A Toolkit for Religious Pluralism
by Nick Hainsworth (ICRD Intern – Spring 2018)
June 18, 2018
In the United States, religious diversity is a fact of life. In many parts of our country, the homogenous Anglo-Protestant culture is diminishing and being replaced by a community with multiple religious identities. But ignorance regarding other faith traditions can stir increased societal tensions, leading to prejudice, hatred, and violence. To combat these possible outcomes, we need to reinforce a social embrace of religious pluralism. Religious diversity alone is not sufficient for or synonymous with true religious pluralism; pluralism implies a more active, two-way engagement across identity divisions. This kind of engagement is not intuitive, and therefore both religious leaders and secular institutions, like schools and community centers, must be encouraged to draw upon their particular capacities to provide people with a toolkit of practical skills to engage with religious diversity.
Religious leaders have the unique responsibility to teach scriptural literacy to their followers, as well as the complementary opportunity to encourage their followers to turn a critical eye toward their own religion in order to fully understand it. Perhaps a less employed capability of religious leaders is the opportunity that they have to encourage their followers to engage in learning about other faith traditions and to develop cross-cultural religious literacy. Religious leaders have the potential to instruct their members on the commonalities of other religions’ beliefs, similarities in practices and moral codes, as well as key differences. This knowledge can rid people of their stereotypes or misunderstandings of other faiths, potentially opening the way to fruitful cooperation.
It is very important to state that this does not require the denial of the unique features of one’s own faith. As Diana Eck has argued, “Pluralism is the process of creating a society through critical and self-critical encounters with one another, acknowledging, rather than hiding, our deepest differences.” Teaching religious literacy of one’s own tradition should not lead to a feeling of religious superiority or religious prejudice. Likewise, teaching cross-cultural religious literacy should not lead to the watering down of one’s own religious convictions. Instead, these skills should empower religious adherents to actively live their faith and engage with members of other faiths in collaborative efforts toward shared goals, like community building and societal harmony. Our society is richest not when we ignore our differences, but when we thrive and cooperate across them.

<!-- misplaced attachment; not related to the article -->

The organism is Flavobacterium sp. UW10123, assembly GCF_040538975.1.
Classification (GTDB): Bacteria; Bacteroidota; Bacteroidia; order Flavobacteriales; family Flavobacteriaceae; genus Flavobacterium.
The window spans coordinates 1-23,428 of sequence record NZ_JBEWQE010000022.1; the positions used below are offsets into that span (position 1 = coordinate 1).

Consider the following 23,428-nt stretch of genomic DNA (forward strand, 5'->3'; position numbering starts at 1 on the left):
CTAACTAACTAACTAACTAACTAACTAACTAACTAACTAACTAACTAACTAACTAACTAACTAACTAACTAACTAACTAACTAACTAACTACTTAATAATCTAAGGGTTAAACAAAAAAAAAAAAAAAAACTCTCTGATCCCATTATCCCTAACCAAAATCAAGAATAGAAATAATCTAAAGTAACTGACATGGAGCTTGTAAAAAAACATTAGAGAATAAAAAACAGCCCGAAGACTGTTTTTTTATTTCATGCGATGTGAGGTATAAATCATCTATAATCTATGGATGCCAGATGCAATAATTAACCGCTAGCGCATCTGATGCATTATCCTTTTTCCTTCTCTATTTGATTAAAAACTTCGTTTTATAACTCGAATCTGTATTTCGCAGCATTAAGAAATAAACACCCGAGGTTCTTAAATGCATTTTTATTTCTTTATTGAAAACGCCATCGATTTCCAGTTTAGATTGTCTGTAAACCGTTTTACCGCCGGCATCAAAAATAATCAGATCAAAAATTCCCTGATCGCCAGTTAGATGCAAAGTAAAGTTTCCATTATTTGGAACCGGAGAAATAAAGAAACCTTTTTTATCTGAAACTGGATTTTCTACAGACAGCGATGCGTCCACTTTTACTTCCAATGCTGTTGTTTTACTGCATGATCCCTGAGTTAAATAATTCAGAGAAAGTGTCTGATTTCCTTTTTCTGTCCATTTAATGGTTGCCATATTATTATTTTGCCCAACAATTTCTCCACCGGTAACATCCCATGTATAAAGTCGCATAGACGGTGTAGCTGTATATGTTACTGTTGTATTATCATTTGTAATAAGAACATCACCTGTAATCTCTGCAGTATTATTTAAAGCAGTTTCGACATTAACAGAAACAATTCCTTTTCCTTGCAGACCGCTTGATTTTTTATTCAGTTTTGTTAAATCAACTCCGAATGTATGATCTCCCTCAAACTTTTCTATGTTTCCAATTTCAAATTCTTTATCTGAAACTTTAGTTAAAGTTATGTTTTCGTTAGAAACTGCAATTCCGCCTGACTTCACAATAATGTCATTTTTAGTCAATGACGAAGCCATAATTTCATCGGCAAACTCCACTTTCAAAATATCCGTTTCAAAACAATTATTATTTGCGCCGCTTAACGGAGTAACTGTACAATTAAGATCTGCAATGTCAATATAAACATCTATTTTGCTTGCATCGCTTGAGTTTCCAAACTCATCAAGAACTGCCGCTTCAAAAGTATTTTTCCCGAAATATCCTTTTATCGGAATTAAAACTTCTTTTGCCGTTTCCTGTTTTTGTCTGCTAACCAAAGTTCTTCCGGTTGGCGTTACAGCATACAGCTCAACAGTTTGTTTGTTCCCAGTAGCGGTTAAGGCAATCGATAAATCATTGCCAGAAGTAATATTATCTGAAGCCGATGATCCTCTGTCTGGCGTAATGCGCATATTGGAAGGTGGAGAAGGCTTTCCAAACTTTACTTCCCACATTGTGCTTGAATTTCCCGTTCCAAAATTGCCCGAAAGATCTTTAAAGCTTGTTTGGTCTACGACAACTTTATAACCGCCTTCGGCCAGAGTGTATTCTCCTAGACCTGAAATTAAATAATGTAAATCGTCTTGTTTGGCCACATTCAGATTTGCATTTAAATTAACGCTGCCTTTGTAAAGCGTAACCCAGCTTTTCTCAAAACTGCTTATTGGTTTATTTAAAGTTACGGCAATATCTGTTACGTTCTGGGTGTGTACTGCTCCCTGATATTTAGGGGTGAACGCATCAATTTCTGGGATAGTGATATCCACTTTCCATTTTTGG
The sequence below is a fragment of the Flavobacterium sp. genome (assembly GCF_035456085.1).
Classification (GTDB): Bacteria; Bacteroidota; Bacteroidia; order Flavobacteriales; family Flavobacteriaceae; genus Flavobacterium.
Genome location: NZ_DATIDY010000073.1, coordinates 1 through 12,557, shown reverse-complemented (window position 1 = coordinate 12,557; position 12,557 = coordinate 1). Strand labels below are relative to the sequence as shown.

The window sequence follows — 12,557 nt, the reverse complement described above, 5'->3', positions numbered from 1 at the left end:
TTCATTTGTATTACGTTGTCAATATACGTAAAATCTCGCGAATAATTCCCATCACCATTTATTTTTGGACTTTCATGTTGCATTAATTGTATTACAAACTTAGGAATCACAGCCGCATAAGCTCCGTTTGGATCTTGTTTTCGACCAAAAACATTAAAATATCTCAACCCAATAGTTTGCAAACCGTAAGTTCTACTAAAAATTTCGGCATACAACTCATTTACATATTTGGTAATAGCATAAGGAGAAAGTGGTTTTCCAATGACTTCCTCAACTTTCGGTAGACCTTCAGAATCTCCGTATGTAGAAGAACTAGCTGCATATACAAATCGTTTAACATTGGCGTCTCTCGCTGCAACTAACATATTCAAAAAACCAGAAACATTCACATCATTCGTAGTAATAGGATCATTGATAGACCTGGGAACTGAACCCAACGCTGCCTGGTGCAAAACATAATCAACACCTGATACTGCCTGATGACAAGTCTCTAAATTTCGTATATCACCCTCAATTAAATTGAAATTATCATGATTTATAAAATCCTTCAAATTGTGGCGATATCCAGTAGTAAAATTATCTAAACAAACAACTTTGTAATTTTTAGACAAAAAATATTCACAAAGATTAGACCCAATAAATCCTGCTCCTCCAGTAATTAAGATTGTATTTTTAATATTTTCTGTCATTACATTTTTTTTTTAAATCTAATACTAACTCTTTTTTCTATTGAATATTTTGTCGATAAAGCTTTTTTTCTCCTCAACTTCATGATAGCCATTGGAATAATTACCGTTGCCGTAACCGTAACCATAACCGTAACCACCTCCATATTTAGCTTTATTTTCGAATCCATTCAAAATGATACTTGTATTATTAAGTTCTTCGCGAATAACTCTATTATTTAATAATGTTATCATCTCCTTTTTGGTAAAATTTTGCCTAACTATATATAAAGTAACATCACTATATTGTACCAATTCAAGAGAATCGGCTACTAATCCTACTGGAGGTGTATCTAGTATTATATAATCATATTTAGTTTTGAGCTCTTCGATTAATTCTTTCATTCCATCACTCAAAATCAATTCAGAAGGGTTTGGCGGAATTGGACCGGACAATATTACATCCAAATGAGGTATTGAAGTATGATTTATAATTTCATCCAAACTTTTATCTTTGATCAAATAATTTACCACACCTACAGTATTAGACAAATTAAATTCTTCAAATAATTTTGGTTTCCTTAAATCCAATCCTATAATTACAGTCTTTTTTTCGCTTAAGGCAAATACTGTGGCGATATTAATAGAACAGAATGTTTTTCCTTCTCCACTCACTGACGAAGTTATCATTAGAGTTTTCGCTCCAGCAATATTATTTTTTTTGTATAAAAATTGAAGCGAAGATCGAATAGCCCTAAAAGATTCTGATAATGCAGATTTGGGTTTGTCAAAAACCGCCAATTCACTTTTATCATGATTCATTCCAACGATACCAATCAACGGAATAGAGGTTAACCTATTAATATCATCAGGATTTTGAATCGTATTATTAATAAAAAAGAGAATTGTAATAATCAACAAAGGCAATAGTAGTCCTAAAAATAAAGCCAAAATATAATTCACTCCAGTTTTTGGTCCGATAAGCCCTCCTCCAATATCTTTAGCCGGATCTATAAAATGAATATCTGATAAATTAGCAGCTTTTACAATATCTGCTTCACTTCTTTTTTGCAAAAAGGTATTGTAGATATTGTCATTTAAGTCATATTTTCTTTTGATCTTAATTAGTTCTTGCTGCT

While the role of religious leaders in building a society that embraces pluralism is vital and necessary, it is not the full solution. An increasing number of youth in the United States are identifying as non-religious and are thus more likely to be out of the reach of traditionally recognized religious leaders. However, given the growing inevitability of diverse communities, both religious and secular youth need the skills to create a pluralistic society and can be taught such in secular educational institutions. I am not suggesting a particular religion be taught in schools as a basis of morality; I am however, suggesting that a non-religious approach to religious literacy is possible and necessary to combat religious prejudice. A program teaching religious pluralism, including secular traditions, could be taught alongside or integrated into existing diversity, inclusion, or anti-bullying programs. If religious diversity is indeed a fact, then wrestling with the challenges of encountering the religious other is an invaluable life skill.
Ultimately, religious pluralism is not simply an ideal; it is a necessity for today’s society to function productively. These skills must be taught so that our current and future leaders may engage all members of their communities, from the most prominent to the least represented. In the words of Diana Eck, these skills need to be utilized “in neighborhoods and community organizations, schools and colleges, legislatures and courts, zoning boards and planning commissions, interfaith councils and coalitions, chaplaincies and hospitals,” because it is in all these places that we will encounter adherents of other faiths.
The views, thoughts, and opinions in this blog belong solely to the author and are not representative of an official position or endorsement by the International Center for Religion & Diplomacy (ICRD).